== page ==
Deregulation of the energy industry was supposed to bring lower
prices through the invisible hand of the free market. It didn't.
Ask any electricity consumer in California, natural gas consumer
in the Midwest or home heating oil consumer in the Northeast. Energy
prices have accelerated, energy company profits have skyrocketed
and consumers are at the mercy of corporations.
Why? Deregulation freed energy companies to manipulate energy supplies
in order to raise the price. Using their "market power" they withheld
energy from the market, creating artificial shortages. These manufactured
shortages have caused consumer prices to rise and corporate profits
to balloon. As Public Utilities Fortnightly observed, "The
bottom line [in California] is straightforward. ... Generators did
not generate. Peakers did not peak. Emergencies appeared to lack
solid justification. All of the evidence is consistent with a major,
sustained exercise of market power."
In fact, corporations have manipulated the energy supply fully
intending to cause blackouts, and thereby pressure state legislators
and extort more taxpayer dollars for the industry. An explosive
memorandum from Credit Suisse First
Boston to its clients reveals that the blackouts were "intended
to soften up the Legislature and the voters to the need for rate
The blackouts were a significant factor in leading the California
state government to approve $400 million in additional spending.
"The memo confirms the suspicion that the blackouts were nothing
more than blackmail by the energy industry, which brought California
to its knees so that state officials would panic and open up the
public treasury," says Harvey Rosenfield, president of the Foundation
for Taxpayer and Consumer Rights.
Big profits are to be made in rigging the energy market. Public
Citizen reports that newly formed deregulated energy companies
selling in the California market have reaped a formidable growth
in profits. The Williams Companies
earned 276 percent more in profits last year than the year before;
earned 240 percent more; and Dynegy
earned 210 percent more. Haven't heard of any of these companies?
That's because they are unregulated affiliates of existing power
companies and new independent power producers.
In the natural gas market, the Federal Energy Regulatory Commission
(FERC) has since the early '90s deregulated the interstate pipeline
industry creating natural gas marketers, who act as middle men in
the transactions of bulk natural gas purchases and pipeline shipments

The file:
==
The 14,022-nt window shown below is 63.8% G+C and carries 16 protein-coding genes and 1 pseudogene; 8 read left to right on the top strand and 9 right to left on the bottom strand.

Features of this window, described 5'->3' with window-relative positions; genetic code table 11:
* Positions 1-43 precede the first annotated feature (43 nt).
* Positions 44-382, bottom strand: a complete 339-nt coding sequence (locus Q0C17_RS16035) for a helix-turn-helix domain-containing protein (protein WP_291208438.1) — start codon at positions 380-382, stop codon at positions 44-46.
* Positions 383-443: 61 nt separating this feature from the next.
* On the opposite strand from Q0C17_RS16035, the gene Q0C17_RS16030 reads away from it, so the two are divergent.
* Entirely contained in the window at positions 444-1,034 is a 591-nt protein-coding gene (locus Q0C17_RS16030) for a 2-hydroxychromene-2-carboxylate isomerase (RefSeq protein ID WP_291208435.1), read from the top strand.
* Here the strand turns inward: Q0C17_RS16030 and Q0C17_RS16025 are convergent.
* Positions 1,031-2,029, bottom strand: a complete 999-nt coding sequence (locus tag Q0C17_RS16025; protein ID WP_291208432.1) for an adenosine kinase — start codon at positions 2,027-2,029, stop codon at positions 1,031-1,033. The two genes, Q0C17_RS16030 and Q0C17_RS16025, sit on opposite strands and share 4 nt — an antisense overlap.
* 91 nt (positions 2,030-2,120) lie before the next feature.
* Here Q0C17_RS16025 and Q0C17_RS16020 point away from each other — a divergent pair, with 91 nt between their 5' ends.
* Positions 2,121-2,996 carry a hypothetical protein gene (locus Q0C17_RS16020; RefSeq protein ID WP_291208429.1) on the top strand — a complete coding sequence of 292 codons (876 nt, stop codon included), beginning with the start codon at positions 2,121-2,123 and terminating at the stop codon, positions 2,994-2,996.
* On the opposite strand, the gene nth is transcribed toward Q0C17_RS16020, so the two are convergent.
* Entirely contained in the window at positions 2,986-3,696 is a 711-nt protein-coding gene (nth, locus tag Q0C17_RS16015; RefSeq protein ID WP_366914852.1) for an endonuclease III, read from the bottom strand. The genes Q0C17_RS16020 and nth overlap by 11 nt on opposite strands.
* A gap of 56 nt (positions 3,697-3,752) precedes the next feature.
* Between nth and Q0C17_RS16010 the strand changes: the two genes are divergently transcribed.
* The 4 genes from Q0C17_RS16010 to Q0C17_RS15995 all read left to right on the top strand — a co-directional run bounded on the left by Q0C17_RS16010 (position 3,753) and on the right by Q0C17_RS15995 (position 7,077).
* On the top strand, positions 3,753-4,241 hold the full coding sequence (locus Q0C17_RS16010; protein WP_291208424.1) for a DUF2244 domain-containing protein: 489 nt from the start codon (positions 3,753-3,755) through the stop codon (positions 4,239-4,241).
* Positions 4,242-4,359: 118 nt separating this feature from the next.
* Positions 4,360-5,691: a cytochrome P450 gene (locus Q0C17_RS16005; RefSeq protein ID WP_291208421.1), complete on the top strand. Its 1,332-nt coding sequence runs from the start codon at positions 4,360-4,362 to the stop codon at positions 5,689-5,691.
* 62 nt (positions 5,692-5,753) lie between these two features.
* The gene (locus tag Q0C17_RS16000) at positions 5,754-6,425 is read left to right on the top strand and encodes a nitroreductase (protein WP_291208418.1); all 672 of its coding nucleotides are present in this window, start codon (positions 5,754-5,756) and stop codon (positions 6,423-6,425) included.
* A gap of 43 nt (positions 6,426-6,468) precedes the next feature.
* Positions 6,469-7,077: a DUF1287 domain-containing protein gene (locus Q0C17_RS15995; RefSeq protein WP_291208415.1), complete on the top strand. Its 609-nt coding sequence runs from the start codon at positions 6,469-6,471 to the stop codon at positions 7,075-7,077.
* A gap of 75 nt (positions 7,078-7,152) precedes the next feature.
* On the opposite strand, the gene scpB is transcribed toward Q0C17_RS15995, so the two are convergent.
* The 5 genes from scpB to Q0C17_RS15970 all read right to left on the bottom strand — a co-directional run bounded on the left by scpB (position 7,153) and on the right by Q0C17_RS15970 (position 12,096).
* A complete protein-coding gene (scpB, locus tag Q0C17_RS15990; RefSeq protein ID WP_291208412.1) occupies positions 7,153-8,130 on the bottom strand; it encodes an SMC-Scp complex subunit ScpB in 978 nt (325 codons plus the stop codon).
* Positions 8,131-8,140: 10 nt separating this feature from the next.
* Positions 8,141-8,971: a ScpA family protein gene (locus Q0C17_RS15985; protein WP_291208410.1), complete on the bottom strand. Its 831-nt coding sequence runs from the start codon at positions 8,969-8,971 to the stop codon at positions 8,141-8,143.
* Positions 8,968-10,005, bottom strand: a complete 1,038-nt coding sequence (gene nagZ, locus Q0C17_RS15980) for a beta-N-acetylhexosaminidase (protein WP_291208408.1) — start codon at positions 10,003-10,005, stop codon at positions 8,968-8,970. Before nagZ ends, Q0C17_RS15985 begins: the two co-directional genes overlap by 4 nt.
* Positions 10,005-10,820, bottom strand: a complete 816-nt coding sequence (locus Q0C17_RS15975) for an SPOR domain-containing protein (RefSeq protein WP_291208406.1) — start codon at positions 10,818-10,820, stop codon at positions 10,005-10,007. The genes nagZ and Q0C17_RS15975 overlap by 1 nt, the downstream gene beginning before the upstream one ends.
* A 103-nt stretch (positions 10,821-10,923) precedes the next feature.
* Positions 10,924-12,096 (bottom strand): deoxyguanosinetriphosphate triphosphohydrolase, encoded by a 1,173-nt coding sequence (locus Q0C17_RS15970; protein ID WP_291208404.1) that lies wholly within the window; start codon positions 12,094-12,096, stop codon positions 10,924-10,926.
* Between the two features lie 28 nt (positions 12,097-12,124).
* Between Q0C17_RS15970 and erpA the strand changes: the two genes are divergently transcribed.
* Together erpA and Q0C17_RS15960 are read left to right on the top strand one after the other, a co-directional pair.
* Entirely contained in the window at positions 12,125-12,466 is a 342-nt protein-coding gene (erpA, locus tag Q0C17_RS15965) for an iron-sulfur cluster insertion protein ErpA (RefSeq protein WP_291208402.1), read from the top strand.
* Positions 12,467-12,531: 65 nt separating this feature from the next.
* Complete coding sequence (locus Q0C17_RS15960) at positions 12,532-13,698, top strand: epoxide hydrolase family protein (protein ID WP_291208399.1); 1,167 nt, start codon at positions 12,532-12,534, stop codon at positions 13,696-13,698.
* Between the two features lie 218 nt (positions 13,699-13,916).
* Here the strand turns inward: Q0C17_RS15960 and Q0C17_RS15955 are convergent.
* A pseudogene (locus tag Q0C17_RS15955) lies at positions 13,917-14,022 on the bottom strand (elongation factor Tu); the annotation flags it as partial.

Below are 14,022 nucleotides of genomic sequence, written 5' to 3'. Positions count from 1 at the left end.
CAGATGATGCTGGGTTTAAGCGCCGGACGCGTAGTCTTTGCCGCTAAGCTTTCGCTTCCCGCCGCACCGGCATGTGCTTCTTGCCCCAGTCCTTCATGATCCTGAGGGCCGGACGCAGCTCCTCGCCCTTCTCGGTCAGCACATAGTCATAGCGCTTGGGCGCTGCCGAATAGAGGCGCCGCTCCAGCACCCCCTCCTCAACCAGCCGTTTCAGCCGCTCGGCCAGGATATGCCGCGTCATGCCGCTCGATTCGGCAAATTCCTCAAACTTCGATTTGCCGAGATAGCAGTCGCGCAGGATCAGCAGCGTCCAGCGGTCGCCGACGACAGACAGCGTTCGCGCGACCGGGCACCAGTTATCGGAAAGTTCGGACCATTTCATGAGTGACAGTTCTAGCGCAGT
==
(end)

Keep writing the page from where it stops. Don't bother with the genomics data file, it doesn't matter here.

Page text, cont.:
For example, the California Public Utilities Commission (CPUC),
the state regulator charged with protecting consumers, has filed
a complaint with the FERC that seeks to void a natural gas transmission
contract that permits one company to dominate the transmission of
natural gas into California. The FERC had determined competition
exists despite there being only a single pipeline into Southern
California, allowing this company to charge excessive transmission
rates. The CPUC has estimated that these unjust and unreasonable
rates will cost California natural gas and electricity consumers
more than $100 million.
The home heating oil market is completely unregulated. The industry
has allowed storage inventory levels of heating oil to drop steadily
over the past few years. Much like the natural gas market, the lower
inventory levels have allowed the industry to raise prices with
the excuse that supplies are low. The consequences of energy deregulation
have even shaken the faith of the "father of deregulation," Alfred
E. Kahn, who as head of the Civil Aeronautics Board under President
Carter authored deregulation in the airline industry. "I am worried
about the uniqueness of electricity markets," Kahn told the New
York Times. "Though free markets do a better job managing rail,
phone and airline prices, they have yet to match regulators' ability
to juggle the complexities of electricity."
In Washington, the issue is shaping up as a fight between dim
and dimmer. The oil barons are proposing opening up the Arctic
National Wildlife Refuge, the coastline of the continental United
States, and even the Great Lakes to drilling, while the nuclear
power industry is looking for more government handouts to sustain
their dangerous and polluting industry.
The 50-plus members of the Congressional
Progressive Caucus maintain that deregulation of the energy
industry has proved disastrous. We call upon the FERC to intervene
to stop predatory pricing practices by deregulated energy wholesalers.
We propose requiring energy wholesalers to justify their costs to
the FERC, which would then set a reasonable rate of return on their
investment. Consumers would receive refunds for overcharges, retroactive
to 2000. Our bill, the Consumer Energy Rate Relief Act of 2001,
will reform the past error of deregulating the energy industry and
return refunds to consumers.
Deregulation has failed to deliver lower energy prices. It's time
for government to step in to protect consumers.
J. Kucinich (D-Ohio) is chairman of the Congressional